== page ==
House of Commons Hansard #46 of the 37th Parliament, 2nd Session. (The original version is on Parliament's site.) The word of the day was pornography.

Topics

Question No. 78Routine Proceedings

3:25 p.m.

Progressive Conservative

Bill Casey Progressive Conservative Cumberland—Colchester, NS

With respect to the recent oil spill disaster off the north-western coast of Spain, and the sinking of the oil tanker Prestige: a ) what emergency procedures does Transport Canada have in place to deal with such a disaster off a Canadian coast; b ) would Transport Canada lead the response to such a disaster off the Canadian coast; c ) would the responsibilities be shared with other departments and if yes, which ones; d ) does Transport Canada have the resources available today to deal with an oil spill of any capacity off the coasts of Canada; (i) if yes, what are these resources; (ii) if no, is the department working to secure the necessary resources and when will they be available?

Question No. 78Routine Proceedings

3:25 p.m.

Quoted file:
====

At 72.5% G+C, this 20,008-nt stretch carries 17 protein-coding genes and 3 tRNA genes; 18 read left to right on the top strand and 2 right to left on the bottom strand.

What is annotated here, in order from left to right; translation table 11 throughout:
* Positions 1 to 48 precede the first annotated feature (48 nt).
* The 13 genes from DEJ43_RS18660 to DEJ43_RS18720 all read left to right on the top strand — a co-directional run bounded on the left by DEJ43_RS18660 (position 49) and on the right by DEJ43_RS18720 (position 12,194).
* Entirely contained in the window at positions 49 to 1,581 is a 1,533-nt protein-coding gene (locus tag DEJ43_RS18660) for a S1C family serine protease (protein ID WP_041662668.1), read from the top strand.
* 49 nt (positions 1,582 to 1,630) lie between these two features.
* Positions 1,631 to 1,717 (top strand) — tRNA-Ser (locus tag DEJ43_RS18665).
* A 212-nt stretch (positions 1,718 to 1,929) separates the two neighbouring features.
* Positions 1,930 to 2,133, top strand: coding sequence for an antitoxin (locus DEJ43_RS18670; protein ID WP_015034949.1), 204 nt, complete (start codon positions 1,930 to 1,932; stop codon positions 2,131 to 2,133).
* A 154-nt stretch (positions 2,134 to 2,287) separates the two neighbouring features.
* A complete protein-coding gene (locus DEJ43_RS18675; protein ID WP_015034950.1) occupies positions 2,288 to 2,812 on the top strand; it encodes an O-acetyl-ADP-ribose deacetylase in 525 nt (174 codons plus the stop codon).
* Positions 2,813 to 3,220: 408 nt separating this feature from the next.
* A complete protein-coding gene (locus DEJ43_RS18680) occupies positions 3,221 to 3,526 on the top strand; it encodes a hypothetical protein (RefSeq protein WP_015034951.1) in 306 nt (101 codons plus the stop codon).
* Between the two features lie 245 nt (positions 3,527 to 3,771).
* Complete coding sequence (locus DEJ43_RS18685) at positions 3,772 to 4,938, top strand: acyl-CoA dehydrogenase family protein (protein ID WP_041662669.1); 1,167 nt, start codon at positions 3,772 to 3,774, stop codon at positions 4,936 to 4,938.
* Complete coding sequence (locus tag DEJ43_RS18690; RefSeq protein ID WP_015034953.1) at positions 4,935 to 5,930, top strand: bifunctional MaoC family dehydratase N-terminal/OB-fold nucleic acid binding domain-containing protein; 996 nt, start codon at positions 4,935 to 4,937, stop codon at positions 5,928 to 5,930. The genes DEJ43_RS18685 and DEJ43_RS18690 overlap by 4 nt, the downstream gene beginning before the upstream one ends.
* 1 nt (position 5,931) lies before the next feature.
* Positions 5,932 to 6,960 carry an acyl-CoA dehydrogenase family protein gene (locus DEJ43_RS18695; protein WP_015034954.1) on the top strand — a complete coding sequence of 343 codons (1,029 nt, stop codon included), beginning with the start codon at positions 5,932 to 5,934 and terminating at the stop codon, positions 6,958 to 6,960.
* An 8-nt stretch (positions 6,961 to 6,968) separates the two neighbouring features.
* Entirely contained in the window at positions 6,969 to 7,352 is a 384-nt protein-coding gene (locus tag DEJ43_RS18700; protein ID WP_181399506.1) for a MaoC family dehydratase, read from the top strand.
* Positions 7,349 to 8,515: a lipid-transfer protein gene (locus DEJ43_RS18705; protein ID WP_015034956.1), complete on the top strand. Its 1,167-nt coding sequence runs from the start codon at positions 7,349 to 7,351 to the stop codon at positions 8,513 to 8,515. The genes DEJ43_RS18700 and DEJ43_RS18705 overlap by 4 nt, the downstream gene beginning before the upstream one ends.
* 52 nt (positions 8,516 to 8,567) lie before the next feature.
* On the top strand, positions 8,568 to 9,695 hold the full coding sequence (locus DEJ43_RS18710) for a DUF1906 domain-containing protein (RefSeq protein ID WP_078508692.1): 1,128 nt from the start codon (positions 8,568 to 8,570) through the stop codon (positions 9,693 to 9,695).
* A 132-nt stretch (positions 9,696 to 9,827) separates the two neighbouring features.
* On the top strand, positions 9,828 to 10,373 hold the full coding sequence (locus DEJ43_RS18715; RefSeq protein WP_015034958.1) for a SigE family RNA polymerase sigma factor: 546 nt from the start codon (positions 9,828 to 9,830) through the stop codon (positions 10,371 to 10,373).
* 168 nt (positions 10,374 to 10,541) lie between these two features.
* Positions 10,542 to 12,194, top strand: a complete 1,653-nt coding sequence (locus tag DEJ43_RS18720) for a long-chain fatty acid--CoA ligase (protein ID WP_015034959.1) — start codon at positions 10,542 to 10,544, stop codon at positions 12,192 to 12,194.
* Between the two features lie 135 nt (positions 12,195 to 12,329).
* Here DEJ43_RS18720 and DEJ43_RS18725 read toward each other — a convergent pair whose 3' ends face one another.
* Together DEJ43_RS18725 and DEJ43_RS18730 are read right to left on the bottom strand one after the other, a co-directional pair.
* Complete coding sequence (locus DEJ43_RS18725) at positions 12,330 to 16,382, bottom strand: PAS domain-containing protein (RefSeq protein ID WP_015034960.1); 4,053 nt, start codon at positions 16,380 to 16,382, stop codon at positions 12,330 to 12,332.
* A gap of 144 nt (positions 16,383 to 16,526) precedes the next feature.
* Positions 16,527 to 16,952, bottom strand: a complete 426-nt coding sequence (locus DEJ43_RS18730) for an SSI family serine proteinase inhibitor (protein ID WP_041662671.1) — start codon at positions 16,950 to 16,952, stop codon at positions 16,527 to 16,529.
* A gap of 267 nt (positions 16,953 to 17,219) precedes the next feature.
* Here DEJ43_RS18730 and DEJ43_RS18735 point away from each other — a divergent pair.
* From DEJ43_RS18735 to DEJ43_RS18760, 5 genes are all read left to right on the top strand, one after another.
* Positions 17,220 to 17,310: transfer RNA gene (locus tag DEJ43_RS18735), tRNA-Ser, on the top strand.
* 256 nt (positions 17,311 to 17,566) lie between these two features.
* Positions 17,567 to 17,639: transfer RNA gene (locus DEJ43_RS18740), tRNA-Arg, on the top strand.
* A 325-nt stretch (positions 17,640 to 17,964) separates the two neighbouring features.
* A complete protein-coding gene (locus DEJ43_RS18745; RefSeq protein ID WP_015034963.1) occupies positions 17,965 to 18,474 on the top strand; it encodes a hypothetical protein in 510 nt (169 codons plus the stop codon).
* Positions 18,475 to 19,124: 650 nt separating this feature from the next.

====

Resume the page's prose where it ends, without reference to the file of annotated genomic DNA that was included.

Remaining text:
Markham Ontario

Liberal

John McCallum LiberalMinister of National Defence

Fisheries and Oceans is the lead government agency with respect to oil spills in Canadian waters. In the event of a major oil spill, the commissioner of the Canadian Coast Guard would coordinate and implement the Government of Canada’s response. Although National Defence is not the lead department, the Canadian Forces could provide personnel and logistics assistance, if requested.

Canadian naval vessels are capable of dealing with minor oil spills resulting from their own operations. A more robust capability also exists in Halifax and Esquimalt naval harbours for self-generated in-port incidents. However, the Canadian Forces are not mandated or equipped to deal with a major environmental event similar to the oil spill off the coast of Spain.

Question No. 79Routine Proceedings

3:25 p.m.

Progressive Conservative

Bill Casey Progressive Conservative Cumberland—Colchester, NS

With respect to the recent oil spill disaster off the north-western coast of Spain, and the sinking of the oil tanker Prestige: a ) what emergency procedures does the Department of Fisheries and Oceans (DFO) have in place to deal with such a disaster off a Canadian coast; b ) would DFO lead the response to such a disaster off the Canadian coast; c ) would the responsibilities be shared with other departments and if yes, which ones; d ) does DFO have the resources available today to deal with an oil spill of any capacity off the coasts of Canada; (i) if yes, what are these resources; (ii) if no, is the department working to secure the necessary resources and when will they be available?